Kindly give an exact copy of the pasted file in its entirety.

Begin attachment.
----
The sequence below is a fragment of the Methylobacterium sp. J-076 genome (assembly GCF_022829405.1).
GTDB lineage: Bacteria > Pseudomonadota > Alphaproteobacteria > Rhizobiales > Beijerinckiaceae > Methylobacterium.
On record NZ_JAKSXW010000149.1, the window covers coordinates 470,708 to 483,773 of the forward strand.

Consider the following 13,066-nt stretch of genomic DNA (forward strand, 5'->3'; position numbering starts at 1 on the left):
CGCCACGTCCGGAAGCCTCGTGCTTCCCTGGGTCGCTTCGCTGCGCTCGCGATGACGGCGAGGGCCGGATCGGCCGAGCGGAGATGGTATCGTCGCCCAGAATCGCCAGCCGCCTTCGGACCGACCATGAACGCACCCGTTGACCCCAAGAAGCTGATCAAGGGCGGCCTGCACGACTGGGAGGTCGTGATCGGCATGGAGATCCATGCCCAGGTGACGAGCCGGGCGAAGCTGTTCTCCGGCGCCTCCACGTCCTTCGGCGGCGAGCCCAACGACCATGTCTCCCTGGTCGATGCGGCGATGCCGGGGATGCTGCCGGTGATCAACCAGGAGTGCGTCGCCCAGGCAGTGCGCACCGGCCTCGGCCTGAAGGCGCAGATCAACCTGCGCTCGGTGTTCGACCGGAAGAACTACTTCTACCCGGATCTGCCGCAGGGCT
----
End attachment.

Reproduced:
The sequence below is a fragment of the Methylobacterium sp. J-076 genome (assembly GCF_022829405.1).
GTDB lineage: Bacteria > Pseudomonadota > Alphaproteobacteria > Rhizobiales > Beijerinckiaceae > Methylobacterium.
On record NZ_JAKSXW010000149.1, the window covers coordinates 470,708 to 483,773 of the forward strand.

Consider the following 13,066-nt stretch of genomic DNA (forward strand, 5'->3'; position numbering starts at 1 on the left):
CGCCACGTCCGGAAGCCTCGTGCTTCCCTGGGTCGCTTCGCTGCGCTCGCGATGACGGCGAGGGCCGGATCGGCCGAGCGGAGATGGTATCGTCGCCCAGAATCGCCAGCCGCCTTCGGACCGACCATGAACGCACCCGTTGACCCCAAGAAGCTGATCAAGGGCGGCCTGCACGACTGGGAGGTCGTGATCGGCATGGAGATCCATGCCCAGGTGACGAGCCGGGCGAAGCTGTTCTCCGGCGCCTCCACGTCCTTCGGCGGCGAGCCCAACGACCATGTCTCCCTGGTCGATGCGGCGATGCCGGGGATGCTGCCGGTGATCAACCAGGAGTGCGTCGCCCAGGCAGTGCGCACCGGCCTCGGCCTGAAGGCGCAGATCAACCTGCGCTCGGTGTTCGACCGGAAGAACTACTTCTACCCGGATCTGCCGCAGGGCT